Does your state retirement system allow teachers to purchase service credits? In CA, a teacher can also buy credits for military and Peace Corps service, as well as teaching overseas.

It might be worth asking them.........and see if your district would allow you to roll over the 403B $ into your state pension.

Good Luck!
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Old 02-15-2014, 10:10 AM   #17
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My state did allow us to purchase service credits and I did purchase the maximum amount. To my knowledge I cannot transfer any additional guns into this plan. Because this may serve as a route out of my 403b, I will recheck. Thanks again!
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Old 02-15-2014, 10:11 AM   #18
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Funds not guns ... Autocorrect issue
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Old 02-15-2014, 10:35 AM   #19
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Did you ever take family leave, teach summer school, or take on "extra duties" that might qualify? I remember hearing talk, in the faculty room, from teachers who were able to buy credits for reasons that didn't apply to me (so I forgot about them).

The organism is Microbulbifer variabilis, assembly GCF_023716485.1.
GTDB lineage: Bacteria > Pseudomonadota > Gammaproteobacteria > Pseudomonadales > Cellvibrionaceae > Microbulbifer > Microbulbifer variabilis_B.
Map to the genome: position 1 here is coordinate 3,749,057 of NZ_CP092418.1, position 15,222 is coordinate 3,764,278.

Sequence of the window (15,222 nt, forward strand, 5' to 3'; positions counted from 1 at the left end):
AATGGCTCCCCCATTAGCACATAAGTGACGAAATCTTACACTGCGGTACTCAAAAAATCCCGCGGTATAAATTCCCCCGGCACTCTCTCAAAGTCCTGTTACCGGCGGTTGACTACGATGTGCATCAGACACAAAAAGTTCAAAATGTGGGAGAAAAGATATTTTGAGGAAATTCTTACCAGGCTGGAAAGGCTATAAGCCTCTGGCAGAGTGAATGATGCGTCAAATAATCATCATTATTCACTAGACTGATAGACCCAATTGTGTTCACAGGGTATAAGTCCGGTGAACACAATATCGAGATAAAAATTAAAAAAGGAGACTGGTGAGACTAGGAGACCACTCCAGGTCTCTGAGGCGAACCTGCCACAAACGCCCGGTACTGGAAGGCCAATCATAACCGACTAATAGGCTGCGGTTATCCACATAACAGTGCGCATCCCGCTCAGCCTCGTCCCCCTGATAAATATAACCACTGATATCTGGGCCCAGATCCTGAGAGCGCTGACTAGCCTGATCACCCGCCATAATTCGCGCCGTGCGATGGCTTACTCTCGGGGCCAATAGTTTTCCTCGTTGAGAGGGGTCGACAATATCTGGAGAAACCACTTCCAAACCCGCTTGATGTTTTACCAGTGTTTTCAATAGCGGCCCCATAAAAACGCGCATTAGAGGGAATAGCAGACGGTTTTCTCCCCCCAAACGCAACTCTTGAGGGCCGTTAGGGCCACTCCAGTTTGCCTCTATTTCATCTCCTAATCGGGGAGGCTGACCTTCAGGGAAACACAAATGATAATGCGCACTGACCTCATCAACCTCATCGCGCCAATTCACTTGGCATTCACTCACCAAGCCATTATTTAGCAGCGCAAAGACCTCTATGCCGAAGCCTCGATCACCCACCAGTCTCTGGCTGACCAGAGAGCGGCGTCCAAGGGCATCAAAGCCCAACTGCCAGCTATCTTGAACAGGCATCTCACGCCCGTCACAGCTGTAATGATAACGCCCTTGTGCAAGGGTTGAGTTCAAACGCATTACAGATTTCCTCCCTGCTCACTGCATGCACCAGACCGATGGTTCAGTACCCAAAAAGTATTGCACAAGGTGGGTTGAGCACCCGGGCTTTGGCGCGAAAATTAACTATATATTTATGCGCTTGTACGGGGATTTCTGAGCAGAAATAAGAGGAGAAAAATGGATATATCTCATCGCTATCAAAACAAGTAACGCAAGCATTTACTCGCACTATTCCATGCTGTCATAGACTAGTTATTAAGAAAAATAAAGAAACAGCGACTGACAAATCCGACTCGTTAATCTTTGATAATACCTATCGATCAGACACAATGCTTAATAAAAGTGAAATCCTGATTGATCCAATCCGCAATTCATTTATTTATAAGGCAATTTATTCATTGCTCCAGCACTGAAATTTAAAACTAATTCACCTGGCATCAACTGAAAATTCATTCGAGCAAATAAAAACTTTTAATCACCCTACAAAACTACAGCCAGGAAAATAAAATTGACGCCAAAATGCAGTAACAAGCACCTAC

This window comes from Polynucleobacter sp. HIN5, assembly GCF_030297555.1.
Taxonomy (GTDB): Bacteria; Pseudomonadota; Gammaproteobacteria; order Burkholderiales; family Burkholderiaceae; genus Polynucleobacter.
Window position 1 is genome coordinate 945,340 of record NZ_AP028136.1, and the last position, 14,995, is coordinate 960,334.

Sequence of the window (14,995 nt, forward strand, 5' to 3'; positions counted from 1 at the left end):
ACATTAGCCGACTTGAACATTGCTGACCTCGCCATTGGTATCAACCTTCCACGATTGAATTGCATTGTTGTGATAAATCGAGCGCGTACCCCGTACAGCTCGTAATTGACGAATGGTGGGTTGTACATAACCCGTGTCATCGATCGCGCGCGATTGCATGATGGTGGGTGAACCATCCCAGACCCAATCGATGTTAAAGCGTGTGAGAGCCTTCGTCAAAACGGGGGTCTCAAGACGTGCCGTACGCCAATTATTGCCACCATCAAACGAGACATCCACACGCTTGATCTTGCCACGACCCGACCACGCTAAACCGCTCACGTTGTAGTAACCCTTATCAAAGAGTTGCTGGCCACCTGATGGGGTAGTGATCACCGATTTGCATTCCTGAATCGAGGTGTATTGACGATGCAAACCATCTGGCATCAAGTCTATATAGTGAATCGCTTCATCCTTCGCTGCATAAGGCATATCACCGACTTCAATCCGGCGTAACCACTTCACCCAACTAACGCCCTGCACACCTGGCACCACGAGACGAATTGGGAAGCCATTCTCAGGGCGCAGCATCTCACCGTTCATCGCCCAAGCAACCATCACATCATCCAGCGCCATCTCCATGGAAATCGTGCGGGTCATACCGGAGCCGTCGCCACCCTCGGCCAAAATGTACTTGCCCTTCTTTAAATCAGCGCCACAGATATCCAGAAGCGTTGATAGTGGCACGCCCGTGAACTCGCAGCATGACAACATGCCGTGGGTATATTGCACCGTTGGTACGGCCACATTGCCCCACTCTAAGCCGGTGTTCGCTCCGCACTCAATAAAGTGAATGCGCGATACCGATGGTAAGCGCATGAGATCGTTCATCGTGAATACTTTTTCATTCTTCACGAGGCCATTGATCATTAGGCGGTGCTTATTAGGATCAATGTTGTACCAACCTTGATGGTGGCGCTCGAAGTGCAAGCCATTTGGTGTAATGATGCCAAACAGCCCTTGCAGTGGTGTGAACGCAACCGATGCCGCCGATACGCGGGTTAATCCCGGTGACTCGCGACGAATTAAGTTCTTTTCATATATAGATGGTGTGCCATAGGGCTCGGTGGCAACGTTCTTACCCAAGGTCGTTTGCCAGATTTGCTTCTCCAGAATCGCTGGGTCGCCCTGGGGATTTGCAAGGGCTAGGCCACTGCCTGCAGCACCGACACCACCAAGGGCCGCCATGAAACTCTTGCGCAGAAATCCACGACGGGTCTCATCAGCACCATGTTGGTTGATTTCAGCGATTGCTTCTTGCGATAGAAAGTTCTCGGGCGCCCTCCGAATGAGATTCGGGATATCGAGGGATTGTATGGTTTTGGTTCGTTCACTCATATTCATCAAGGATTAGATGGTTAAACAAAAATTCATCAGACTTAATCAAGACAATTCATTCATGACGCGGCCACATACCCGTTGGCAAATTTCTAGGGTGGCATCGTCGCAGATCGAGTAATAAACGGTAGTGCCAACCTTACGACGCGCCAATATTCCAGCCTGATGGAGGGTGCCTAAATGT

IOW maybe your state has a nice long list of "other reasons" why you could buy some credits?
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Old 02-15-2014, 10:41 AM   #20
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I'd think carefully before increasing my stake in nearly any pension plan: municipal, state, federal, union, or corporate. It is not necessarily a bad move (can be looked on as another means of diversifying to decrease overall risk) but some plans are simply not going to be able to keep their promises.
If you've got money in an account you control (IRA, 401K, etc) you can always buy an annuity to get an income stream, if that's what you want. It's usually not possible/practical to go the other way.